Hip Resurfacing in Kansas City

Hip Resurfacing

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Understanding the Basics Behind Total Hip Resurfacing

What is Hip Resurfacing?

Hip pain affects millions of people, taking them away from the activities they love.

For active people who aren’t seeing the results they want from non-surgical measures, hip resurfacing in Kansas City could be the solution to their problems.

Hip resurfacing is similar to total hip replacement, in that the surgeon smooths down the hip socket and replaces it with a prosthetic shell. Unlike a total hip replacement, however, the femoral head is not removed in a hip resurfacing procedure, but trimmed down and capped with a smooth prosthetic covering.

Choosing hip resurfacing in Kansas City is a decision that typically involves guidance from your primary care doctor and orthopedic physician.

When you choose Kansas City Orthopedic Alliance, one of our highly trained orthopedic hip specialists will conduct an initial evaluation to better understand your condition. After a complete review of your results, your provider will then discuss the best treatment option for your specific hip condition.

Your First Appointment

Common signs of osteoarthritis include:

  • Pain in your groin while sitting or walking
  • Hip pain or tightness with physical activity/sports
  • Pain along the side of your thigh and/or buttocks
  • Inability to stand up normally
  • Swelling in your hip or groin
  • Difficulty laying on or sleeping on your hip

Kansas City Orthopedic Alliance hip Injuries Assessment

Assessing the Injury

Finding the right hip treatment in Kansas City starts with an assessment.

You can think of hip pain as a spectrum, with some instances being more severe than others. The KCOA orthopedic specialists always focus on each individual patient and their concerns before creating a treatment plan.

Therefore, during your initial appointment, we will often ask questions such as:

From there, we can decide which treatment option aligns best with your needs and lifestyle goals. After a proper assessment, we often begin with a physical examination to help determine the origin point of your pain. In some cases, advanced testing may be required for a full diagnosis.

  • Does your pain currently limit you or your activities?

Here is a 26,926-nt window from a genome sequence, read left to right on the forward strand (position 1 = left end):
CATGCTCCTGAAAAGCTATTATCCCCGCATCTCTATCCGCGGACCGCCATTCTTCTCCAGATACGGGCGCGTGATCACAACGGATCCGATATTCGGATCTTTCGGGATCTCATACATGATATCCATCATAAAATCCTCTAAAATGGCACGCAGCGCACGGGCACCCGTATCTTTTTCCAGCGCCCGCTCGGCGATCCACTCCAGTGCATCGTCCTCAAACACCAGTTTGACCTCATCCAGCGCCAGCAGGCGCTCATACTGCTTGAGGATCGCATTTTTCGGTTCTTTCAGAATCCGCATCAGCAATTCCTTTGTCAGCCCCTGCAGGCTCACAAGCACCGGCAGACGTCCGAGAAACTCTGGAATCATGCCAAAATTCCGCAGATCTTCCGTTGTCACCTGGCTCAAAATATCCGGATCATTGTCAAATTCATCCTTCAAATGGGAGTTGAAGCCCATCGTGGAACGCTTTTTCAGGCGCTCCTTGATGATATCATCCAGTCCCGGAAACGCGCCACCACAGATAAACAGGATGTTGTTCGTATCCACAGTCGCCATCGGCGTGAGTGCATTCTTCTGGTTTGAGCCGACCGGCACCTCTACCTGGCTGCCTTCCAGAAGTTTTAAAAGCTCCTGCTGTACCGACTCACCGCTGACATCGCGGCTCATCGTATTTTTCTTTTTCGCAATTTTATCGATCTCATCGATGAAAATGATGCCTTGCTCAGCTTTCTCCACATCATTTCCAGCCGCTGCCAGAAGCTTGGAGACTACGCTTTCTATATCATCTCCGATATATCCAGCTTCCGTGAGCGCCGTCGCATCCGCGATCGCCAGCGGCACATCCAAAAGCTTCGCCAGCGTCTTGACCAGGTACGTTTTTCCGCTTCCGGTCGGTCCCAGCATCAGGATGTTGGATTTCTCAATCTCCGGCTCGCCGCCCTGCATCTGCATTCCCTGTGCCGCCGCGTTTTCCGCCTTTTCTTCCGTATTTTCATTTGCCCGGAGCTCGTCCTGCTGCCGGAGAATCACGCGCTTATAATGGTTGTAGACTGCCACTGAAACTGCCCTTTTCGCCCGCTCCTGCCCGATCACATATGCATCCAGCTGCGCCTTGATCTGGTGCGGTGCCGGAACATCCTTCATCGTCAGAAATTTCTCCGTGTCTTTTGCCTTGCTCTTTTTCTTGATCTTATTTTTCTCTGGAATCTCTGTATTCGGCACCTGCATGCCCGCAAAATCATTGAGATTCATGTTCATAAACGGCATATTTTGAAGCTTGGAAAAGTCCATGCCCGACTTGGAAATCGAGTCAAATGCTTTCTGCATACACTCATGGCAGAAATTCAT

• Has your pain progressed or worsened recently?
  • Have you experienced any locking in your hip or an inability to stand or walk normally?
  • Have you noticed any change in your symptoms that has made it more challenging to function?
  • What are your lifestyle goals?
  • How has pain affected those goals?



Also called radiographs, an X-ray captures a picture of the hip. Orthopedic physicians may order an X-ray to rule out the possibility of a fracture (broken bone), osteoarthritis, or other hip-related conditions.

Magnetic Resonance Imaging (MRI)

MRI captures images of muscles, bones, intervertebral discs, and tendons to help provide information other tests can’t detail. During an MRI, you will lie on a table that slides into a tube-shaped scanner. The machine creates a magnetic field around you, using pulsed radio waves to form the MRI images.



Diagnostic Injection

A physician inserts a needle in the hip and injects medicine into the joint. In most cases, the provider uses a real-time X-ray (fluoroscopy) or ultrasound to see where to place the needle in the joint. If the shot does not relieve pain within a few days, then the hip joint may not be the source of hip pain.


Establishing a Care Plan

Based on the results of your interview, examination, and imaging studies, you can expect a custom care plan catered specifically to you.

Many people believe it’s best to wait until pain becomes severe, leading them to “put off” or delay treatments.

If you are in constant discomfort, have shooting or stabbing pains, have limited range of motion, or an inability to perform your daily activities, hip resurfacing may be right for you.

New technologies allow patients with hip pain to fully recover and enjoy the benefits of a more functional, pain-free lifestyle.



Prior to surgery, you will typically receive at least 2 phone calls:

  • A hospital registration representative will call to gather insurance and other personal information.
  • A registered nurse will call to review your health history and medication information.


Dependent on your health history, your physician may require:

  • Pre-surgical laboratory tests
  • X-rays
  • Primary care clearance



Pre-operative instructions will vary depending on your physician and the location of your surgery.

Always check with your physician prior to surgery.

Most physicians require that patients not eat or drink after midnight prior to surgery the next day.

Additionally, you will need a designated family member or friend to drive you home on the day you are released from the hospital. Surgical patients cannot drive themselves home.


Day of Surgery

If you schedule your surgery with a KCOA physician, you can expect the following on surgery day: 

  • A receptionist will check you in at the hospital registration desk.
  • A nurse will take you back and prepare you for surgery. They will start an IV, prepare the surgical site, and review your medical history and medications.
  • Your surgeon and anesthesiologist will visit with you prior to your operation.
  • The surgical team will take you to the operation suite for surgery.


How it Works

When non-surgical options have been exhausted or are proving ineffective, it might be time to consider hip resurfacing. In a hip resurfacing procedure, the hip socket is smoothed down and replaced with a prosthetic shell.

This artificial joint mimics the motion patterns of a healthy joint to improve your range of motion, function and may significantly improve or eliminate your pain.